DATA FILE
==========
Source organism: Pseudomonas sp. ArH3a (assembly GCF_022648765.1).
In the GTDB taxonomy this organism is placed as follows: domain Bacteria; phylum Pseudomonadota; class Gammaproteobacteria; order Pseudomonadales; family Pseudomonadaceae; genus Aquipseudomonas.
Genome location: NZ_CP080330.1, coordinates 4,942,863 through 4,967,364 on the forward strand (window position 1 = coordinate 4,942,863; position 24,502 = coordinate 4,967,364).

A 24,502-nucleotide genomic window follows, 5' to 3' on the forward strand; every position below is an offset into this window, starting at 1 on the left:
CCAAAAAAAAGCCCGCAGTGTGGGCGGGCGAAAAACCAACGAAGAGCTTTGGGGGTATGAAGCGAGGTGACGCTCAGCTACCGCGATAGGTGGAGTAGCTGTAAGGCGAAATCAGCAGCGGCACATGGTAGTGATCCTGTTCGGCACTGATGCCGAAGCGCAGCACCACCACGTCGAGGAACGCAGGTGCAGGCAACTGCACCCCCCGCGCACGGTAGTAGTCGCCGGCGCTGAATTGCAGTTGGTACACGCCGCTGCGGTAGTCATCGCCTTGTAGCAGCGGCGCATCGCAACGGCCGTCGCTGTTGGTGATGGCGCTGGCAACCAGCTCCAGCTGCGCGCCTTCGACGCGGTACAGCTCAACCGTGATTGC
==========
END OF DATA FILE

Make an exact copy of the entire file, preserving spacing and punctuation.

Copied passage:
Source organism: Pseudomonas sp. ArH3a (assembly GCF_022648765.1).
In the GTDB taxonomy this organism is placed as follows: domain Bacteria; phylum Pseudomonadota; class Gammaproteobacteria; order Pseudomonadales; family Pseudomonadaceae; genus Aquipseudomonas.
Genome location: NZ_CP080330.1, coordinates 4,942,863 through 4,967,364 on the forward strand (window position 1 = coordinate 4,942,863; position 24,502 = coordinate 4,967,364).

A 24,502-nucleotide genomic window follows, 5' to 3' on the forward strand; every position below is an offset into this window, starting at 1 on the left:
CCAAAAAAAAGCCCGCAGTGTGGGCGGGCGAAAAACCAACGAAGAGCTTTGGGGGTATGAAGCGAGGTGACGCTCAGCTACCGCGATAGGTGGAGTAGCTGTAAGGCGAAATCAGCAGCGGCACATGGTAGTGATCCTGTTCGGCACTGATGCCGAAGCGCAGCACCACCACGTCGAGGAACGCAGGTGCAGGCAACTGCACCCCCCGCGCACGGTAGTAGTCGCCGGCGCTGAATTGCAGTTGGTACACGCCGCTGCGGTAGTCATCGCCTTGTAGCAGCGGCGCATCGCAACGGCCGTCGCTGTTGGTGATGGCGCTGGCAACCAGCTCCAGCTGCGCGCCTTCGACGCGGTACAGCTCAACCGTGATTGC